R. Ortner, Z. Lugo, R. Prückl, C. Hintermüller, Q. Noirhomme, C. Guger (2013): Performance of a tactile P300 speller for healthy people and severely disabled patients. In proceedings of the 35th Annual International Conference of the IEEE Engineering in Medicine and Biology Society (EMBC’13). July, 3-7 2013. Osaka, JP.

Guger, Z. Lugo, Q. Noirhomme, R. Ortner, G. Edlinger, A. Espinosa, J. Rodriguez, S. Laureys (2013): Brain-computer interfaces for assessment and communication in patients with disorders of consciousness.  In Proceedings of Neuroscience 2013. November 09 – 13, 2013. San Diego, Ca, US.

NewScientist article by Clare Wilson "Portable mind-reader gives voice to locked-in people", http://www.newscientist.com/article/mg22530063.800-portable-mindreader-gives-voice-to-lockedin-people.html.

P. Horki, G. Bauernfeind, D. S. Klobassa, C. Pokorny, G. Pichler, W. Schippinger, and G. Mueller-Putz, “Detection of mental imagery and attempted movements in patients with disorders of consciousness using EEG,” Name: Frontiers in Human Neuroscience, vol. 8, p. 1009, 2014.

D. Lulé, Q. Noirhomme, S. C. Kleih, Camille Chatelle, S. Halder, A. Demertzi, Marie-Aurélie Bruno, O. Gosseries, A. Vanhaudenhuyse, Caroline Schnakers, M. Thonnard, A. Soddu, A. Kübler, and S. Laureys, “Probing command following in patients with disorders of consciousness using a brain–computer interface,” Clinical Neurophysiology, vol. 124, pp. 101–106, 2013.

C. Chatelle, S. Chennu, Q. Noirhomme, D. Cruse, A. M. Owen, and S. Laureys, “Brain-computer interfacing in disorders of consciousness,” Brain injury, vol. 26, no. 12, pp. 1510–1522, 2012.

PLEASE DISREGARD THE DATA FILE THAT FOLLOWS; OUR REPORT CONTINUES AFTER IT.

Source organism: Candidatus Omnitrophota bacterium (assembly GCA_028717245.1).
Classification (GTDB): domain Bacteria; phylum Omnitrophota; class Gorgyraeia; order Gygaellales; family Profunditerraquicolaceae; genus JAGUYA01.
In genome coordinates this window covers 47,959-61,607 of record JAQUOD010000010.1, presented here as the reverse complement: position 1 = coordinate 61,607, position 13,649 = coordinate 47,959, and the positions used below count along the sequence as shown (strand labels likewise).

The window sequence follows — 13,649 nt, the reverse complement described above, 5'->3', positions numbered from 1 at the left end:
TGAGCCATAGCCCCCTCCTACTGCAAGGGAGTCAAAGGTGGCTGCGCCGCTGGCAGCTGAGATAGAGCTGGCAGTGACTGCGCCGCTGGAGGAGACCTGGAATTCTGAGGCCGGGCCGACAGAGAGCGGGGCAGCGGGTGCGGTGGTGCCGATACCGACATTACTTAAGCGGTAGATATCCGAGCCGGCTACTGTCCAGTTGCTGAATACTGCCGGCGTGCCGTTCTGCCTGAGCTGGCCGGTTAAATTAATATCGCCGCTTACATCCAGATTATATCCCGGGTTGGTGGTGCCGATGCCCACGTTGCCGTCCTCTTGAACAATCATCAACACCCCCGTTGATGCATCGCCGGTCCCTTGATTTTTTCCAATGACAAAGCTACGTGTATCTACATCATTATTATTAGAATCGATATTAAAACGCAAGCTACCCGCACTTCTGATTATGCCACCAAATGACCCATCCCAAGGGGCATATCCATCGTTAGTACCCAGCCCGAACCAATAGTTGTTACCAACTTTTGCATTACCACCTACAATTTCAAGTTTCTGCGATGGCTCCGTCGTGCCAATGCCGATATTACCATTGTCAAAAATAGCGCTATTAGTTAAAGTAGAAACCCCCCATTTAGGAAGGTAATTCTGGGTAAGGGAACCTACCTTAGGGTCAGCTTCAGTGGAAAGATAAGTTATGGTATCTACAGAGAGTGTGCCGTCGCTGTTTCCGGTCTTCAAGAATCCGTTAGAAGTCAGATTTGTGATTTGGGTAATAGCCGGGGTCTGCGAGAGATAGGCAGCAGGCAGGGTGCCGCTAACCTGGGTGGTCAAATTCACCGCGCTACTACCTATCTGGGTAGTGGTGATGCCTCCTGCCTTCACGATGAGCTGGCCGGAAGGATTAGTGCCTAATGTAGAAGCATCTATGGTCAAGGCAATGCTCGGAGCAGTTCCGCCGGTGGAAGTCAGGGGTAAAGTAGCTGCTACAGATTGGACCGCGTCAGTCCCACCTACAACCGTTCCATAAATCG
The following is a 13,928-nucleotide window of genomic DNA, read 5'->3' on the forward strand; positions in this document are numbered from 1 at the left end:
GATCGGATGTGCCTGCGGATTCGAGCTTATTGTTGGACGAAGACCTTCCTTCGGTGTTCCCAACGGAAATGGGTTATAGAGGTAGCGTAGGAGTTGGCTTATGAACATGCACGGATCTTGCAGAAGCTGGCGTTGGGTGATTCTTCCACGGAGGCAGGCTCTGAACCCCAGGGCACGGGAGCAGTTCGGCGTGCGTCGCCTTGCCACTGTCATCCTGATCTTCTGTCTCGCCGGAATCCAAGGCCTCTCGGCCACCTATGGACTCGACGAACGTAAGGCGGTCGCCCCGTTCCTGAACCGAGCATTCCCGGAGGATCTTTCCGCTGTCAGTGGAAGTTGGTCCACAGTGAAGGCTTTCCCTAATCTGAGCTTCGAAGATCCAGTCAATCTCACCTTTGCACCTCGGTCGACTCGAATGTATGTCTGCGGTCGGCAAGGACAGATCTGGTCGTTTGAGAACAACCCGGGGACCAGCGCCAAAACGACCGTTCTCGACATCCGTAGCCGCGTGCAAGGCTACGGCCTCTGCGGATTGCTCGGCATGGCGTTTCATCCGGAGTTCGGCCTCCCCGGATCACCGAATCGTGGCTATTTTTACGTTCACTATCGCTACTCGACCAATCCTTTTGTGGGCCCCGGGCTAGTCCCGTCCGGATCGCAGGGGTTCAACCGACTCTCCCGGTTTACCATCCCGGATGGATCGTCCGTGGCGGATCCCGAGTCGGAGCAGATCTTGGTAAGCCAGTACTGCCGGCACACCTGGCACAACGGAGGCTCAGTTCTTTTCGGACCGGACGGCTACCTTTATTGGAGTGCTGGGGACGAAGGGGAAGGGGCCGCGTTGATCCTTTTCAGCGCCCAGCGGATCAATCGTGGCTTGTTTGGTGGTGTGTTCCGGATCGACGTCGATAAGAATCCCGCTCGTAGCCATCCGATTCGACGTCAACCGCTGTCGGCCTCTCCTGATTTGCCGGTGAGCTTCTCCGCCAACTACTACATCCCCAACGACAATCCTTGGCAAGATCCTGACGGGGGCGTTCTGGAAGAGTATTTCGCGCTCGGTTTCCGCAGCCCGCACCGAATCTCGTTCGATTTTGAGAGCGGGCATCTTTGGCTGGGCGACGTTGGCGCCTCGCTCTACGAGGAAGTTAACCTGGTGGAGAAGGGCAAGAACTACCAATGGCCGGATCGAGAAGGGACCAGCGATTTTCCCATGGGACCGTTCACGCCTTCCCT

M. M. Monti, A. Vanhaudenhuyse, M. R. Coleman, M. Boly, J. D. Pickard, L. Tshibanda, A. M. Owen, and S. Laureys, “Willful modulation of brain activity in disorders of consciousness,” New England Journal of Medicine, vol. 362, no. 7, pp. 579–589, 2010.

#Measurement-Results "Measurement Results"

Measurement Results

 

P300 Results

mindBEAGLE automatically creates event-related potentials (ERPs) from the EEG data from each run (top right corner). The user can select the channel shown in this window by clicking on the corresponding position on the brain on the left side. The green line represents the averaged ERPs elicited by target stimuli, while the blue line shows the ERPs resulting from nontarget stimuli. The shaded green areas in the averaged plot mark the periods with a significant difference between the two lines.

The colored brain map in the left (Auditory P300 experiment) also shows the distribution of peak amplitude of the target stimuli, with green as the highest value and blue as the lowest value. The control accuracy could be seen in the bottom right plot. The plot evaluates how many stimuli need to be taken into account to reach a certain level of control accuracy. In these example, the control accuracy reached 100 after about 4 stimuli (auditory) and 100 after about 11 stimuli (vibrotactile).